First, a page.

Until Grand Theft Auto 3 came along and completely blew every other mission-based driving game out of the water, the Driver games were king of the hill. Ok, the second version with its hideous pop-up issues and unfinished feel tarnished Reflection's reputation somewhat, but it still sold by the bucket load. But that was two years ago - and surely the GBA can't cope with the graphical demands that even the PSX couldn't cope with?
The answer right from the word go, is comprehensively, unavoidably, no. Anyone even vaguely familiar with Driver 2 will take one look at the GBA version and wonder why they bothered.
The signs, to begin with, a quite promising. The familiar mission structure is there, but right from the word go you're wondering why the car is so small, and why Tanner now resembles some kind of stick man. The buildings look more or less the same, while the actual driving lacks any of the subtlety of the game it is based on. And as for the sound, I guarantee if someone was playing this on a train, and you were sitting near them, you'd have to wrench the GBA off them to save yourself and your fellow passengers from impending madness. It's so screeching and annoying, it's almost funny.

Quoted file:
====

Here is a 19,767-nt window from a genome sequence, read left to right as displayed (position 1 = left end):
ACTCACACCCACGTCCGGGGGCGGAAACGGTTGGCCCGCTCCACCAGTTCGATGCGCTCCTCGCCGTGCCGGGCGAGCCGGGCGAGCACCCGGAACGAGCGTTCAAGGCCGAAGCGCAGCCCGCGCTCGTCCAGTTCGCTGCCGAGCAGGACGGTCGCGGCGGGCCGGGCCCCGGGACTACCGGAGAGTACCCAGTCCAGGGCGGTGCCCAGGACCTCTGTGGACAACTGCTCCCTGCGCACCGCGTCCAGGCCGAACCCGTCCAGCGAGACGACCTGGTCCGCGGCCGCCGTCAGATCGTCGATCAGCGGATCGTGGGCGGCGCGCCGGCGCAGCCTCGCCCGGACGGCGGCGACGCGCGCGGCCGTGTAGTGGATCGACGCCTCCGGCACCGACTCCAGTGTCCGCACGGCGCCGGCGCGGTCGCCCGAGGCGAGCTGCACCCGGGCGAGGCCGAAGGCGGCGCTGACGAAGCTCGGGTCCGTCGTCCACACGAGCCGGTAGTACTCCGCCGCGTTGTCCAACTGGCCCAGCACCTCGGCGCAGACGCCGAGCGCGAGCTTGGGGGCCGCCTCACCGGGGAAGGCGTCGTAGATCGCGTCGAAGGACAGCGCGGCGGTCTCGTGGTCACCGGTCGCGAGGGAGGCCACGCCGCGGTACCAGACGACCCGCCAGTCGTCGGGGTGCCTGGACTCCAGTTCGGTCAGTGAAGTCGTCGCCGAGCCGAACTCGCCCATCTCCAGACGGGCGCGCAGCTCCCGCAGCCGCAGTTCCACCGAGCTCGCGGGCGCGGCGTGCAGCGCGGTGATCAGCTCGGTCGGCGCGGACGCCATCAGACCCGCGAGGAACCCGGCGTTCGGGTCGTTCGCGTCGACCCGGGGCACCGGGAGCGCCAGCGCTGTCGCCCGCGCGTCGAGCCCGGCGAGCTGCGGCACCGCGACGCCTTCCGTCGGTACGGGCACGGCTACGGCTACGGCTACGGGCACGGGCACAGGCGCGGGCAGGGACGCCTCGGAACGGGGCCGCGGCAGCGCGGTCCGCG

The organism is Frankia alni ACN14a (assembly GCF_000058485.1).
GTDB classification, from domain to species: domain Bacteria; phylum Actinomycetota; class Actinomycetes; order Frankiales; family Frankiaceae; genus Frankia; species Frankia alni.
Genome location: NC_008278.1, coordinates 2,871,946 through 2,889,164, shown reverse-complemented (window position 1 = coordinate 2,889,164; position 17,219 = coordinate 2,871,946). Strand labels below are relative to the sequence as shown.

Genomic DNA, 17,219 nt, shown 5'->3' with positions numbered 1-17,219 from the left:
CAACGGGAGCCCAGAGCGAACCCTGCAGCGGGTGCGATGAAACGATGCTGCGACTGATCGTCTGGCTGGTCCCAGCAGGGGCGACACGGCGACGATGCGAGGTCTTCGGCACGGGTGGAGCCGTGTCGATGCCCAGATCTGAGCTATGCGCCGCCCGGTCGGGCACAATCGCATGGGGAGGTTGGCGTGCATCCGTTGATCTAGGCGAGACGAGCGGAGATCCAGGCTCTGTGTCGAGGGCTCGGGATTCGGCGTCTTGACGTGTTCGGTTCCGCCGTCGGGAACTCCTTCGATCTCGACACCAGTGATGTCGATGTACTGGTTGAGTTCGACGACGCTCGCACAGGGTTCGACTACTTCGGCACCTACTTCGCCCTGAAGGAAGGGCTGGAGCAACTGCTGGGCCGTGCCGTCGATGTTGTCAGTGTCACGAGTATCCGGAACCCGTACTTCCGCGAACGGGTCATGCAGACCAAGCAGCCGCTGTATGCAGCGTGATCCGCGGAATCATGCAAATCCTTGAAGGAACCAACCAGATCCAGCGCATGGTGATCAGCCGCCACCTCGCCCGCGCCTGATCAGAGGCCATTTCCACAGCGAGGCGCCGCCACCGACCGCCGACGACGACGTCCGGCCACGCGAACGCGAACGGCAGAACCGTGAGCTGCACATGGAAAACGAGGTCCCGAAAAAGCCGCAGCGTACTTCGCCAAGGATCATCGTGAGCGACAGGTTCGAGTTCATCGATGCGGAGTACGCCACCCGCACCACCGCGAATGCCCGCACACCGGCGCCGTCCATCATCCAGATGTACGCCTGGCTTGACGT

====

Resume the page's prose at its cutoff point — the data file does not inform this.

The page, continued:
It's like the whole thing has been reduced to its basic elements, in some kind of vile contractual obligation. On the surface it's all there. The missions are much like the original (drive to point X, chase him, bash baddie off the road, etc), while the extra mode such as Take A Ride, Checkpoint and Survival are there, but I challenge anyone with a pulse to play them for more than three minutes and have any compulsion to play them again. One mode we didn't get to play was the multiplayer mode. But don't get your hopes up.
If you've got £35 burning a hole in your pocket, do yourself a favour and buy the two PSX Drivers. Don't even think about investing in this travesty.